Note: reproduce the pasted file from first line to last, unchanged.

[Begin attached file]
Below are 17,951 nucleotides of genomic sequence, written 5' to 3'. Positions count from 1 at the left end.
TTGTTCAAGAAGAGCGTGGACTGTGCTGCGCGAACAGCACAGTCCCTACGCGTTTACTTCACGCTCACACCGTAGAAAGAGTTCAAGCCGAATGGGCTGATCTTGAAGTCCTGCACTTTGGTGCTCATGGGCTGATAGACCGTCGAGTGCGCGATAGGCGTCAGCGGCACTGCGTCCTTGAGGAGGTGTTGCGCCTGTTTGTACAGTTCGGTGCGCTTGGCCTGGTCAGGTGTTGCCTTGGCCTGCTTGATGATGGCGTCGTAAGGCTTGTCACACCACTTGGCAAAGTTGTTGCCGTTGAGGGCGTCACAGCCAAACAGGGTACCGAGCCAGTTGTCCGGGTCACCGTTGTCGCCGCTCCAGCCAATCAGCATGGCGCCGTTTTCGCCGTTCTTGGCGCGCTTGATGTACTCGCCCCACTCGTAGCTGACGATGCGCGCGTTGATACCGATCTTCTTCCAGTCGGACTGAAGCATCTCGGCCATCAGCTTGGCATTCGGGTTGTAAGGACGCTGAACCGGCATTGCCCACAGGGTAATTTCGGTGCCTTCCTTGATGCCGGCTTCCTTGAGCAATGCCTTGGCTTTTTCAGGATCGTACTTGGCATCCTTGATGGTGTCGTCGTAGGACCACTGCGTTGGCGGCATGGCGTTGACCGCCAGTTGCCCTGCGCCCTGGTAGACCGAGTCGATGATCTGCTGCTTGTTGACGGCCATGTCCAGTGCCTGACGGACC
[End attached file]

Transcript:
Below are 17,951 nucleotides of genomic sequence, written 5' to 3'. Positions count from 1 at the left end.
TTGTTCAAGAAGAGCGTGGACTGTGCTGCGCGAACAGCACAGTCCCTACGCGTTTACTTCACGCTCACACCGTAGAAAGAGTTCAAGCCGAATGGGCTGATCTTGAAGTCCTGCACTTTGGTGCTCATGGGCTGATAGACCGTCGAGTGCGCGATAGGCGTCAGCGGCACTGCGTCCTTGAGGAGGTGTTGCGCCTGTTTGTACAGTTCGGTGCGCTTGGCCTGGTCAGGTGTTGCCTTGGCCTGCTTGATGATGGCGTCGTAAGGCTTGTCACACCACTTGGCAAAGTTGTTGCCGTTGAGGGCGTCACAGCCAAACAGGGTACCGAGCCAGTTGTCCGGGTCACCGTTGTCGCCGCTCCAGCCAATCAGCATGGCGCCGTTTTCGCCGTTCTTGGCGCGCTTGATGTACTCGCCCCACTCGTAGCTGACGATGCGCGCGTTGATACCGATCTTCTTCCAGTCGGACTGAAGCATCTCGGCCATCAGCTTGGCATTCGGGTTGTAAGGACGCTGAACCGGCATTGCCCACAGGGTAATTTCGGTGCCTTCCTTGATGCCGGCTTCCTTGAGCAATGCCTTGGCTTTTTCAGGATCGTACTTGGCATCCTTGATGGTGTCGTCGTAGGACCACTGCGTTGGCGGCATGGCGTTGACCGCCAGTTGCCCTGCGCCCTGGTAGACCGAGTCGATGATCTGCTGCTTGTTGACGGCCATGTCCAGTGCCTGACGGACC